"...the Descriptive Video Exchange ... is a tool we have developed at Smith-Kettlewell that gives anybody, anywhere, the ability to describe anything, so that anybody, anywhere else, can hear the description. This technology uses a web-based server to store and maintain all of the descriptions associated with videos available on the web, on DVD, or from streamed sources such as Netflix. The server does not store the videos. The server only stores the descriptions, along with the identification and timing information. The server works with a video player that plays whatever video you want to watch, along with the stored descriptions.A sample of a DVX video (mov file), using The Lion King.
This system gets around a couple of interesting problems. For example, many videos simply are not described. There is no way to get a described version because it doesn't exist. That's one problem. With this system, anybody anywhere can volunteer to describe that video from their own home and upload the information. Then you, somewhere else, can take advantage of that description and play it back in synchronization with the video that you want to watch.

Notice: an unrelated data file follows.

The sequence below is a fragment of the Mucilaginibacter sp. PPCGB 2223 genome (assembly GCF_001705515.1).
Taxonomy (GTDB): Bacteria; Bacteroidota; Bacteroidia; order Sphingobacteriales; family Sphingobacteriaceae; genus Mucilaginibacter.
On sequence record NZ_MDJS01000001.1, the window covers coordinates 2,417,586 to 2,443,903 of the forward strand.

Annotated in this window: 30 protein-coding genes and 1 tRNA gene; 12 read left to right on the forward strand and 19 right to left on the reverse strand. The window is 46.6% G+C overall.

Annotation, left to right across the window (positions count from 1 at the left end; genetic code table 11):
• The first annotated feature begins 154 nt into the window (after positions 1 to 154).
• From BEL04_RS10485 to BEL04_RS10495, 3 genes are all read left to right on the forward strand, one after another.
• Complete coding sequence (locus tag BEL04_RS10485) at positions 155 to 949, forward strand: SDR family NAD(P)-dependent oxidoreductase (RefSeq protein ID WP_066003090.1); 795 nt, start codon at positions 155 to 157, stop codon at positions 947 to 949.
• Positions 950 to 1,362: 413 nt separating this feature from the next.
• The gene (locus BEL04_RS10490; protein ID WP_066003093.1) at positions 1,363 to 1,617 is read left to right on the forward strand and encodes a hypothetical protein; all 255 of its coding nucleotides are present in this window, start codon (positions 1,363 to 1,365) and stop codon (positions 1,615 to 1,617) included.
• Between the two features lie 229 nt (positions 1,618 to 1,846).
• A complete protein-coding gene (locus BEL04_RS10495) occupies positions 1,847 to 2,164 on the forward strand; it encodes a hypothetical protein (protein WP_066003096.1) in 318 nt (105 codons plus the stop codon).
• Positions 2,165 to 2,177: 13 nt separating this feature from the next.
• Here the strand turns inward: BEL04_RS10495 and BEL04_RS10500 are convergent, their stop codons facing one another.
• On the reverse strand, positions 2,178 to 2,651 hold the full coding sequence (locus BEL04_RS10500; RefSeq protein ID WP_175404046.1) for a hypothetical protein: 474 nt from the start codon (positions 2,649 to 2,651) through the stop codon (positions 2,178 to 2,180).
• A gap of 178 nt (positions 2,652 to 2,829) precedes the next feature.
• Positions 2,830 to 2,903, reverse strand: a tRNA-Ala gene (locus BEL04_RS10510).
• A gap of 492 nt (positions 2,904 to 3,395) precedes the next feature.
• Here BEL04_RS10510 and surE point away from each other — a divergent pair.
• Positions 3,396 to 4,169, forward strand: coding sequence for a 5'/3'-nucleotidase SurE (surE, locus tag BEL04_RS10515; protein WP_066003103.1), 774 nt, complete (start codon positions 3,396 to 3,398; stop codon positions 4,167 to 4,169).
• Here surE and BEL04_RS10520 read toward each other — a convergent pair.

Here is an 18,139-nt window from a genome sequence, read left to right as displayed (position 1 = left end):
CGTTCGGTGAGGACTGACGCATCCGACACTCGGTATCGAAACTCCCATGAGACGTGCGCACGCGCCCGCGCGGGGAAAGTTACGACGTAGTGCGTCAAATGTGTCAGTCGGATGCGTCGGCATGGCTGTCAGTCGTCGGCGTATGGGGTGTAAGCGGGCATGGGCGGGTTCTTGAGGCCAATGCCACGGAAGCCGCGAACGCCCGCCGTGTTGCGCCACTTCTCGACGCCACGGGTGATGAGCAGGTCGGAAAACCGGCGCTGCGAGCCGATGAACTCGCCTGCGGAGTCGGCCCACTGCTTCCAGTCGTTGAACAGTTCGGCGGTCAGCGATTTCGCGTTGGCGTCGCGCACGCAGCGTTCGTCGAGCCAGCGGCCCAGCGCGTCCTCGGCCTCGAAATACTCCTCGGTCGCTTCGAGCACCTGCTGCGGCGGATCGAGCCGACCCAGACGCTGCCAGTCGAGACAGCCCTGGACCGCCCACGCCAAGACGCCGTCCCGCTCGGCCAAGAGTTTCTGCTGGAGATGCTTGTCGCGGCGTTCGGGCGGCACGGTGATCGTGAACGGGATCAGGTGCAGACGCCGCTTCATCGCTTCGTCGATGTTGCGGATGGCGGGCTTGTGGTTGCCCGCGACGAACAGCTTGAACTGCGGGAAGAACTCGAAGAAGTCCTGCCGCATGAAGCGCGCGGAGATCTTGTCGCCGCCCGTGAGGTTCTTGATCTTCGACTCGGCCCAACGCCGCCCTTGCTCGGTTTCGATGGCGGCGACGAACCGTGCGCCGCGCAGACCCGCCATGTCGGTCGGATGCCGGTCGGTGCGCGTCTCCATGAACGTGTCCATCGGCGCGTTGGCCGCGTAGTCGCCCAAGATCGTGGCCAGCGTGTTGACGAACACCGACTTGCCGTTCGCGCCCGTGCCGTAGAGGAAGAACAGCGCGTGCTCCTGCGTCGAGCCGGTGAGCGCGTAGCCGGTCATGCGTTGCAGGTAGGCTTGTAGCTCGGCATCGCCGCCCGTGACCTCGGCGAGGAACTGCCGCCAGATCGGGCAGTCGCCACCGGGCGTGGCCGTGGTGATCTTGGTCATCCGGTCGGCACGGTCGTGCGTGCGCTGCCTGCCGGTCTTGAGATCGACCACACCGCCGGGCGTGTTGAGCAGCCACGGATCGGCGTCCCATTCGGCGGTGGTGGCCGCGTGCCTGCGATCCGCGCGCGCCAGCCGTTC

This system does a sort of end run around a number of the issues related to modifying and distributing copyrighted materials. In today's model for video description, it's necessary to record a described version of a film or TV show and redistribute that version. To do that, it's necessary to get permissions. All sorts of legal and financial issues are involved. Our system does not modify or redistribute anybody's copyrighted material. It simply plays the descriptions along with the material from a legitimate source. That means it becomes much simpler to create descriptions."
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